The fan, 10-year-old Max Nocerino, proposed a series of activities with seniors in Forest Hills as part of the Little Apple Heroes essay contest. The contest was co-sponsored by Columbia Pictures and the mayor's office to promote "Spider-man 2," which spun its way into theaters Wednesday.
Max was one of the five winners selected from each of New York's five boroughs. Forest Hills also is the neighborhood of the film's star, Peter Parker.
In his essay, Max wrote "the elderly need to be remembered and we need to take a little bit of our time to let them know this." He went on to describe his plan to help local seniors: "I would assemble a group of volunteer children and some of their parents to bring activities and entertainment to these seniors."
His dream became a reality by involving residents of Forest View Center for Rehabilitation and Nursing in bingo, postcard-making and a spelling contest.
Several of his friends helped, many of whom are members of Kidz Care, a community service organization formed by Max's father, J.R. Like Max, some attend PS 144, Col. Jeromus Remsen School in Forest Hills.
"I had so much fun and I'm sure everyone else had fun," Max said as the activities came to an end.
The winners were selected based on the feasibility of their ideas, said Nazli Parvizi, executive director of the city's volunteer center. "It was a really sweet essay," she said of Max's submission. "It was a project we knew we could carry out."
Along with the other four winners, Max received tickets to a preview of "Spider-man 2," tickets to a special screening of the original "Spider-man," an appearance on "The Today Show" with Tobey Maguire and $500 gift certificate from Toys 'R' Us.
His father said Max plans to share the gift certificate with friends. "He cares about people and he's willing to give time," Nocerino said.
Max's winning essay provided contest judges with a clear outline of what he would do as "cruise director" at a senior citizen facility. In addition to playing games, Max suggested that reading books and watching movies together could serve as the basis for "lively discussions" between his friends and seniors.
Max's inspiration came from his 90-year-old great grandmother, Rose.
"We have a wonderful relationship," Max said, adding they frequently watch Yankee games together. "She's very aware for her age. She's really lucky to have a sharp mind."
Spider-man's popularity led Columbia to contact the mayor's office for ways it could get involved with the city, said Columbia spokeswoman Gigi Semone.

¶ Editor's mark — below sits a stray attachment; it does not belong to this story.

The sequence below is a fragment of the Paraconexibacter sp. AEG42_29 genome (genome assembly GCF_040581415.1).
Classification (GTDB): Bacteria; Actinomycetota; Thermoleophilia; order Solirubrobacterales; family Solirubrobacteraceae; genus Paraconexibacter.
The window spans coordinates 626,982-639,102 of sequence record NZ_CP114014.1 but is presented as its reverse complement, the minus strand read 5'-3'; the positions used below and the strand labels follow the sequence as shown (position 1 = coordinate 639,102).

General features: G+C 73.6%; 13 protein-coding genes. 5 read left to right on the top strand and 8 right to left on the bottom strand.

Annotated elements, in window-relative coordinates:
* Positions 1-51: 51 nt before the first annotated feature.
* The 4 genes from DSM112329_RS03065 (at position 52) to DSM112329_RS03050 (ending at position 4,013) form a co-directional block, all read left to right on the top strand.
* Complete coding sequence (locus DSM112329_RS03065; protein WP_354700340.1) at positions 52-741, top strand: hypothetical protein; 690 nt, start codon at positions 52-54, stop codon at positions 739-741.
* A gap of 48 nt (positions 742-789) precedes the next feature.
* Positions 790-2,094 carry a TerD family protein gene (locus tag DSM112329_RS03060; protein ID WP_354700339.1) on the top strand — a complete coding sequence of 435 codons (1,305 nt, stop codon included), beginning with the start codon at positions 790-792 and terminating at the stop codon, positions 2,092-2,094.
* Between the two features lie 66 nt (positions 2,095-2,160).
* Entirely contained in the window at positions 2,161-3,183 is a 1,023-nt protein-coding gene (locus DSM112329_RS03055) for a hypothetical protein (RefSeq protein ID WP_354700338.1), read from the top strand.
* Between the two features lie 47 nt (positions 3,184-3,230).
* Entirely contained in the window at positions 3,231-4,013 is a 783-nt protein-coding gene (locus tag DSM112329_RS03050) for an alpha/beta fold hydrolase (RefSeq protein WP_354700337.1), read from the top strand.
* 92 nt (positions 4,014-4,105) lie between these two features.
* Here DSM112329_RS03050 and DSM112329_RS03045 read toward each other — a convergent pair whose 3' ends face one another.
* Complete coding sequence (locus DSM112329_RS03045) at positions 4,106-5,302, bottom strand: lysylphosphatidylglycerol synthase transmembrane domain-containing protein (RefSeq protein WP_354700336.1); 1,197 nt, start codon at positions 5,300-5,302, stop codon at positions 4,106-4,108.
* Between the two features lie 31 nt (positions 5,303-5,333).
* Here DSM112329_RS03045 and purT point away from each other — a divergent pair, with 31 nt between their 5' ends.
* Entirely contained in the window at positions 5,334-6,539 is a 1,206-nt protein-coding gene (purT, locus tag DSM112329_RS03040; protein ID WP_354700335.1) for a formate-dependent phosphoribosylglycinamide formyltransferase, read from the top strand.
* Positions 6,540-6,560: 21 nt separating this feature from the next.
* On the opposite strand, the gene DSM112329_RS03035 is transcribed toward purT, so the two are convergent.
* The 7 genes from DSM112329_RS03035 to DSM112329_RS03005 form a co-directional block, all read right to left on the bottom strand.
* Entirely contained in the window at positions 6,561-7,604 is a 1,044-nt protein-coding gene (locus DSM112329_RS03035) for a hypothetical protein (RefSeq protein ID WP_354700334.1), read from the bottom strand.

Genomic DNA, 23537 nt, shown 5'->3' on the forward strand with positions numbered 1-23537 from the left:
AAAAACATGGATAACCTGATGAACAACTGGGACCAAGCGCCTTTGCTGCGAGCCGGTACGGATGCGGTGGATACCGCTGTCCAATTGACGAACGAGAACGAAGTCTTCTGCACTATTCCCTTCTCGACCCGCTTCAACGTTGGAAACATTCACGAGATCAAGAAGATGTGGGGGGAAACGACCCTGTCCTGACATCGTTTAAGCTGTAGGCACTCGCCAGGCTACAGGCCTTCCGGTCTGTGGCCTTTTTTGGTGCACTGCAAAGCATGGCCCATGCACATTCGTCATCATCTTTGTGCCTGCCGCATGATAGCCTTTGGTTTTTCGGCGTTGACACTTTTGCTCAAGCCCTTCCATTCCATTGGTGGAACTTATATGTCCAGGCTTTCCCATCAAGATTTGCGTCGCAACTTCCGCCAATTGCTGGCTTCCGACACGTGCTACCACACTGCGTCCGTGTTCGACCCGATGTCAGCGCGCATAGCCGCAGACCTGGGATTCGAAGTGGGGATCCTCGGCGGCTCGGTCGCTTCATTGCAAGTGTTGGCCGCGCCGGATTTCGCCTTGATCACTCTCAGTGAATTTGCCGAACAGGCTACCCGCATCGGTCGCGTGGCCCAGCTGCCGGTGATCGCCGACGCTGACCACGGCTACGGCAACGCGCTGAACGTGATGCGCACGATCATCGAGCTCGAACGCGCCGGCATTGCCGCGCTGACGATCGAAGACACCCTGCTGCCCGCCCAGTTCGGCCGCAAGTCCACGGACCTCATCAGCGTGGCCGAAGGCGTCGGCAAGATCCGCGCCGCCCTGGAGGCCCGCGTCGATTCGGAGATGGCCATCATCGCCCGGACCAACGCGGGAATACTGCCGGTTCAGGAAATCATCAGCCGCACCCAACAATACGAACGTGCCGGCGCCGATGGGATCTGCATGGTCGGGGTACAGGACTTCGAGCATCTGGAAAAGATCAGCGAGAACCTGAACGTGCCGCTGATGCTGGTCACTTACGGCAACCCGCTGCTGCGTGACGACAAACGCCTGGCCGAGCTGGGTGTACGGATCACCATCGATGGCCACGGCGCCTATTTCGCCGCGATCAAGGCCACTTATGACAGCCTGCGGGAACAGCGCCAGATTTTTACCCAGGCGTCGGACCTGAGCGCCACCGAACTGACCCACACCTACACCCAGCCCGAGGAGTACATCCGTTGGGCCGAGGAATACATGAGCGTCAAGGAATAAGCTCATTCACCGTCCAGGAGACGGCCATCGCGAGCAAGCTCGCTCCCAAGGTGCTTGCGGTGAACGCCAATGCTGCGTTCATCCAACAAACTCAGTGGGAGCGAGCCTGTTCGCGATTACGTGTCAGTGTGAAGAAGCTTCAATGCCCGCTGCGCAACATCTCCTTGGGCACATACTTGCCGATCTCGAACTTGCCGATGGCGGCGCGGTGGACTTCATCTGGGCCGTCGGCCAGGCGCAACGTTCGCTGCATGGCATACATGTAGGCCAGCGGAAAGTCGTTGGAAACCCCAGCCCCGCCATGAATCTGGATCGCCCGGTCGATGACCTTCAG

"This was really our way of giving back and nurturing the special friendship children have with Spider-man," Semone said. "We've taken Spider-man's success and familiarity and put it to what we think is the best possible use."
Parvizi said the mayor's office was happy to team up with Columbia.
"It's just a great fit. You can never start too early with service. This is exactly what we love to do," she said.
Forest View Center has always had a liaison with the mayor's office, said Susan Marks Mahler, the center's recreation director. Although residents there are frail, Mahler complied with the request.
"It's difficult for them to participate physically but they love watching," she said. "It's bringing the community in to them. It's productive."
DJ Bradley, a physical therapist at Forest View, said Max and his friends provided residents with an enjoyable time. "When they see little kids come here, they love it," she said. "To see a kid so young recognize that elders should be treated with respect ... it's great."
For Max, who has entered essay contests in the past, this one was particularly appealing because of Queens' most famous super hero - not to mention his favorite. "He's funny. He's strong. He's noble and heroic," Max said. But it's Peter Parker's realness that sets him on the top of Max's super hero list.
"It's easy to imagine him swinging through Queens," Max said.
Reach editorial intern Jennifer Misthal by e-mail at news@times
©2004 Community News Group
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